Test pilot: adjustments board implements telecommunications
Following the COVID-19 diagnosis of Cameron Park Board Member Cody Brown, the city of Cameron coordinated its first hearing using telecommunication during Monday’s meeting of the Cameron Board of Adjustment.
With Board of Adjustment member Rich Whalen citing potential exposure from Brown as the reason for not attending Monday’s meeting, Cameron Community Development Director Tim Wymes considered the meeting as to launch an option for future city proceedings as COVID-19, also known as Coronavirus, spreads through Cameron.
“With everything going on with COVID-19 or Coronavirus, everyone is taking all precautionary measures for public safety with (crowds) no more than 10 and the 6-foot (distance) rule,” Wymes said. “This particular virus is changing the landscape of how we do business and our daily lives. A lot of stuff has been put on the back burner whether it’s through the board of adjustments, planning and zoning or a city council meeting. We’re going to have to adapt to the way we meet or interact with one another. Tonight, we are doing a Zoom meeting with the Board of Adjustment. This is our guinea pig test.”
Since a meeting involving Clinton County Emergency Management Director Blair Shock, businesses, schools and various government facilities restricted access to prevent the facilities from COVID-19 contamination and putting into jeopardy vital city services. While typically holding their meeting in the city council chambers, the Board of Adjustment held its first meeting in the basement of city hall in order to give board members a 6-foot distance between one another.
“I’m for it, particularly with the scenario we’re in now,” Whallen said. “The reason why I’m not there today is because I sat in on a park board meeting and I sat right next to Cory Brown. It kind of bewildered me pretty good. I said ‘You know, this is crazy so if we can do this then why not?’”
The city has not announced whether Monday’s Cameron City Council meeting will take place utilizing Zoom, but Wymes said the city may need to invest in tablet computers to insure all parties necessary can participate.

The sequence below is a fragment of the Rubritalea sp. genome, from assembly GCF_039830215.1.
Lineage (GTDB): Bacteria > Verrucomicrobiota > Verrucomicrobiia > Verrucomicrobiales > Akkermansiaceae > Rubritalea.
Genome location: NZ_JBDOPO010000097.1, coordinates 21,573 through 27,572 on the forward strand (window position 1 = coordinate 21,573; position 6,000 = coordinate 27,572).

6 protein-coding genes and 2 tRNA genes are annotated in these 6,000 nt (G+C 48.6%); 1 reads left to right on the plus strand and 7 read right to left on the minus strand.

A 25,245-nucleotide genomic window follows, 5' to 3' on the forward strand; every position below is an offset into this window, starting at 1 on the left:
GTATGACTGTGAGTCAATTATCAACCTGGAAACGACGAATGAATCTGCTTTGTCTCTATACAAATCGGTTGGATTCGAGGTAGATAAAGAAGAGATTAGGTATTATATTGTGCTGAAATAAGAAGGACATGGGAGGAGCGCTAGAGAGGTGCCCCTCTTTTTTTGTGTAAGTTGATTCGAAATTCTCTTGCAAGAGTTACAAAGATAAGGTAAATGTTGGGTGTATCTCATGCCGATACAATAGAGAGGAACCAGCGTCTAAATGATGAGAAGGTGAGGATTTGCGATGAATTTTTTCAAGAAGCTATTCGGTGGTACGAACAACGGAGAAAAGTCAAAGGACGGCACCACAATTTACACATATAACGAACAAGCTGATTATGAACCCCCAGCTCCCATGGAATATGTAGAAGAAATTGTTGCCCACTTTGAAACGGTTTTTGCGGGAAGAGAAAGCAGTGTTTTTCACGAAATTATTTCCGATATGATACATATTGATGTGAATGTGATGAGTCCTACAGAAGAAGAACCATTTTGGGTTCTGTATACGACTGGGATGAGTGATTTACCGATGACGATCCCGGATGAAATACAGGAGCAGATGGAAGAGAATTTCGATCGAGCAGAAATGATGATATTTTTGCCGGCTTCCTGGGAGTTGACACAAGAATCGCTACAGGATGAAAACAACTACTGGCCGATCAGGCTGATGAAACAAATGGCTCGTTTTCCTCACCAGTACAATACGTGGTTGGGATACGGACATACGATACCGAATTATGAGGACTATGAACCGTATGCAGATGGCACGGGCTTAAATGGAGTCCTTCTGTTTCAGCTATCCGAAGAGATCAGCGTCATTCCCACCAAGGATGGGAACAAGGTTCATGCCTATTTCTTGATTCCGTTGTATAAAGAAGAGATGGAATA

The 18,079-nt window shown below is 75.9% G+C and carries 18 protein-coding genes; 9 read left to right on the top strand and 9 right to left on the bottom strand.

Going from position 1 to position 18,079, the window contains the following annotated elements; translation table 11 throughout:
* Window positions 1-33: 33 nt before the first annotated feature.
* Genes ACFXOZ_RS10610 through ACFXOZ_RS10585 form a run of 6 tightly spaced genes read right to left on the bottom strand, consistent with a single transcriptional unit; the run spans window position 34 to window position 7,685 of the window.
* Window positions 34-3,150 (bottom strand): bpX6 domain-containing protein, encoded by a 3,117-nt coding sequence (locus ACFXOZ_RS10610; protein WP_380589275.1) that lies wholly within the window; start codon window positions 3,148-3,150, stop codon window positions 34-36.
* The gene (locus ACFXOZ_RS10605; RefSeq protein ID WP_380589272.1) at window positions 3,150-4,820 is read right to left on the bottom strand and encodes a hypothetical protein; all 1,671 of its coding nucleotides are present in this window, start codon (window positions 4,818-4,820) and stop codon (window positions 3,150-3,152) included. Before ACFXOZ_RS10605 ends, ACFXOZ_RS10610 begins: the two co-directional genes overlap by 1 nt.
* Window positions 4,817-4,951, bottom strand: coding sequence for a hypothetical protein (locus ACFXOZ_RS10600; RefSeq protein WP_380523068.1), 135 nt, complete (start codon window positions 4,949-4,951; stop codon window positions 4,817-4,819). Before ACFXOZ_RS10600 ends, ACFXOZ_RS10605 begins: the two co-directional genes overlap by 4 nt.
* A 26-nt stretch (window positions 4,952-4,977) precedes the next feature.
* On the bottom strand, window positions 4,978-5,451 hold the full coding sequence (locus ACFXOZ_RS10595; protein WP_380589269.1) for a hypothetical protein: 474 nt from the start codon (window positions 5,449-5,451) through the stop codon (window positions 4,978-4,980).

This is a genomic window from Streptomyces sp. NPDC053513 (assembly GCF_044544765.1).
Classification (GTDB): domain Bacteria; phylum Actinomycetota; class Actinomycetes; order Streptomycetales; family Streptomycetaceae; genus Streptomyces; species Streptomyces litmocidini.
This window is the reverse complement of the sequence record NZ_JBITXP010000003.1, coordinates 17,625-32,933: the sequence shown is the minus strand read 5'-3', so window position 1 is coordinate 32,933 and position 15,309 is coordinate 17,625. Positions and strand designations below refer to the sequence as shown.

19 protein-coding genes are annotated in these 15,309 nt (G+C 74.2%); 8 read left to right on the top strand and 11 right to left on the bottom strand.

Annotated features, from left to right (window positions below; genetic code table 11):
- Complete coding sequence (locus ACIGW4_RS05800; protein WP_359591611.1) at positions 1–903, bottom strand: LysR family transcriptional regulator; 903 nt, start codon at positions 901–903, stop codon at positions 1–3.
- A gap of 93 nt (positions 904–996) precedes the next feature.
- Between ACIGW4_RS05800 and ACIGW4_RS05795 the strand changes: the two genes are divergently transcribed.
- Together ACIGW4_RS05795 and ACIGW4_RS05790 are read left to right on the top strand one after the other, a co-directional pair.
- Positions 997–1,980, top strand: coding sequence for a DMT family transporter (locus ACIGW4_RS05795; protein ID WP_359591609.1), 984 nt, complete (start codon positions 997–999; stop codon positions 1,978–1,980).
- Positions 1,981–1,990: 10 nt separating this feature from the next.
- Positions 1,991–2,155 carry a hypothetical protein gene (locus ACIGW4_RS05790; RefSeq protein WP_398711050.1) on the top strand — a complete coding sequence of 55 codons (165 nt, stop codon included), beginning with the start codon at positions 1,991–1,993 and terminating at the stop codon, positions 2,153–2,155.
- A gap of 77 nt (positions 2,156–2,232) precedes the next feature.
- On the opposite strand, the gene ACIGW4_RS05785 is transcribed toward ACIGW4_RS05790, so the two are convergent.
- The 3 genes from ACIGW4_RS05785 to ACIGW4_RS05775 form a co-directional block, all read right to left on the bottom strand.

“I don’t know if they’re going to buy a gang of them and alternate them through boards. You can also download it on your smartphones too,” Wymes said.
Along with discussing new meeting policies and procedures, the board of adjustments also talked about creating a board of appeals for interpreting city building codes. Wymes said the appeals board would oversee decisions made by city staff, and meet in the instance of an appeal. The appeal would only be valid if the property under evaluation has restrictions differing from those in city codes and not based on comparisons to other properties or anecdotal arguments.
“In our property maintenance code, it states anybody that feels like by the interpretation of the code itself or the administrative unjustly made, then they can appeal that decision to a board of appeals,” Wymes said. “We actually don’t have a board of appeals in place and with this code we should have one in place. We need to have a board in place to oversee decisions made by city staff. The purpose of that board is to hear both sides of a story … As a city employee, I may said you need to do X, Y and Z, but the person may say I don’t think that’s what the code is saying.”